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Pan American Silver Corp. (TSE:PAAS) is about to trade ex-dividend in the next three days. The ex-dividend date occurs one day before the record date which is the day on which shareholders need to be on the company's books in order to receive a dividend. The ex-dividend date is an important date to be aware of as any purchase of the stock made on or after this date might mean a late settlement that doesn't show on the record date. This means that investors who purchase Pan American Silver's shares on or after the 20th of August will not receive the dividend, which will be paid on the 3rd of September.
The company's next dividend payment will be US$0.10 per share, and in the last 12 months, the company paid a total of US$0.40 per share. Based on the last year's worth of payments, Pan American Silver has a trailing yield of 1.5% on the current stock price of CA$33.19. We love seeing companies pay a dividend, but it's also important to be sure that laying the golden eggs isn't going to kill our golden goose! So we need to check whether the dividend payments are covered, and if earnings are growing.
Dividends are usually paid out of company profits, so if a company pays out more than it earned then its dividend is usually at greater risk of being cut. Pan American Silver is paying out just 18% of its profit after tax, which is comfortably low and leaves plenty of breathing room in the case of adverse events. A useful secondary check can be to evaluate whether Pan American Silver generated enough free cash flow to afford its dividend. Thankfully its dividend payments took up just 27% of the free cash flow it generated, which is a comfortable payout ratio.
It's encouraging to see that the dividend is covered by both profit and cash flow. This generally suggests the dividend is sustainable, as long as earnings don't drop precipitously.
Have Earnings And Dividends Been Growing?
Companies with consistently growing earnings per share generally make the best dividend stocks, as they usually find it easier to grow dividends per share. If earnings decline and the company is forced to cut its dividend, investors could watch the value of their investment go up in smoke. Fortunately for readers, Pan American Silver's earnings per share have been growing at 20% a year for the past five years. Earnings per share are growing rapidly and the company is keeping more than half of its earnings within the business; an attractive combination which could suggest the company is focused on reinvesting to grow earnings further. This will make it easier to fund future growth efforts and we think this is an attractive combination - plus the dividend can always be increased later.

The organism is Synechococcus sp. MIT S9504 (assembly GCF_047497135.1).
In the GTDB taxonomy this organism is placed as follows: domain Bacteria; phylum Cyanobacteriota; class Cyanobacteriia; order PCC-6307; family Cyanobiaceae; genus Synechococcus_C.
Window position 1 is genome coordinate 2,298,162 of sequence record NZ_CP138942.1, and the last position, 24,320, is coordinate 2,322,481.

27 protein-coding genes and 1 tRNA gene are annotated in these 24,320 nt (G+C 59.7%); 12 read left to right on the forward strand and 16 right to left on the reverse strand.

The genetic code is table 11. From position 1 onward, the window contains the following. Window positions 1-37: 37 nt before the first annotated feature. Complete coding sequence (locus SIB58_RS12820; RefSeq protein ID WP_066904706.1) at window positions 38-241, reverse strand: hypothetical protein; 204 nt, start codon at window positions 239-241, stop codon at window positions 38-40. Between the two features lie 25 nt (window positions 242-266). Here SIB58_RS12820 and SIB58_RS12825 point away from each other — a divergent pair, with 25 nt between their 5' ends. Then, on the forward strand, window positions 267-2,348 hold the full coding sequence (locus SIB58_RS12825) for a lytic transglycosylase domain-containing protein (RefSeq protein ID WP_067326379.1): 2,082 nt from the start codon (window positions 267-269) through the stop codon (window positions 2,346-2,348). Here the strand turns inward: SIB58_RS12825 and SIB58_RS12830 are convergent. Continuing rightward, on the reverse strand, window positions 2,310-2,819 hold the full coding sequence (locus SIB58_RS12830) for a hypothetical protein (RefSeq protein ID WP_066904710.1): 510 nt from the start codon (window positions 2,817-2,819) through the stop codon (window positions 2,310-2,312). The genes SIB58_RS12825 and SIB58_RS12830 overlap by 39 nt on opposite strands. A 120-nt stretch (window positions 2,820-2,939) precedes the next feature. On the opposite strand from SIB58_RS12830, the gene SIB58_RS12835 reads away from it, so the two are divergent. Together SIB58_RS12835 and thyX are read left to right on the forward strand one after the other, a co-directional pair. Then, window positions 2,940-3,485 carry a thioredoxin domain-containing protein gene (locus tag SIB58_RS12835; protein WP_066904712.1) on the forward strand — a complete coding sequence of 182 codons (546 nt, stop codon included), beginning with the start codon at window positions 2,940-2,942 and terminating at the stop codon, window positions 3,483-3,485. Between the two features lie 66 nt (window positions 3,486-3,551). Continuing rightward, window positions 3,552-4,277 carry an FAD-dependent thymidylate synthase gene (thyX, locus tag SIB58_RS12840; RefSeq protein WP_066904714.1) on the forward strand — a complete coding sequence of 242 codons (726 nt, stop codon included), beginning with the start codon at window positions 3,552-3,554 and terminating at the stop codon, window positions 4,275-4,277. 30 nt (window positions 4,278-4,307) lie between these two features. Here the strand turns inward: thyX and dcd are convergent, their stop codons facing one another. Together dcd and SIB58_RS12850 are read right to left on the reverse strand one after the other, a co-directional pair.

Another key way to measure a company's dividend prospects is by measuring its historical rate of dividend growth. Since the start of our data, 10 years ago, Pan American Silver has lifted its dividend by approximately 15% a year on average. It's great to see earnings per share growing rapidly over several years, and dividends per share growing right along with it.
To Sum It Up
From a dividend perspective, should investors buy or avoid Pan American Silver? It's great that Pan American Silver is growing earnings per share while simultaneously paying out a low percentage of both its earnings and cash flow. It's disappointing to see the dividend has been cut at least once in the past, but as things stand now, the low payout ratio suggests a conservative approach to dividends, which we like. Pan American Silver looks solid on this analysis overall, and we'd definitely consider investigating it more closely.
So while Pan American Silver looks good from a dividend perspective, it's always worthwhile being up to date with the risks involved in this stock. To help with this, we've discovered 1 warning sign for Pan American Silver that you should be aware of before investing in their shares.
We wouldn't recommend just buying the first dividend stock you see, though. Here's a list of interesting dividend stocks with a greater than 2% yield and an upcoming dividend.
This article by Simply Wall St is general in nature. We provide commentary based on historical data and analyst forecasts only using an unbiased methodology and our articles are not intended to be financial advice. It does not constitute a recommendation to buy or sell any stock, and does not take account of your objectives, or your financial situation. We aim to bring you long-term focused analysis driven by fundamental data. Note that our analysis may not factor in the latest price-sensitive company announcements or qualitative material. Simply Wall St has no position in any stocks mentioned.
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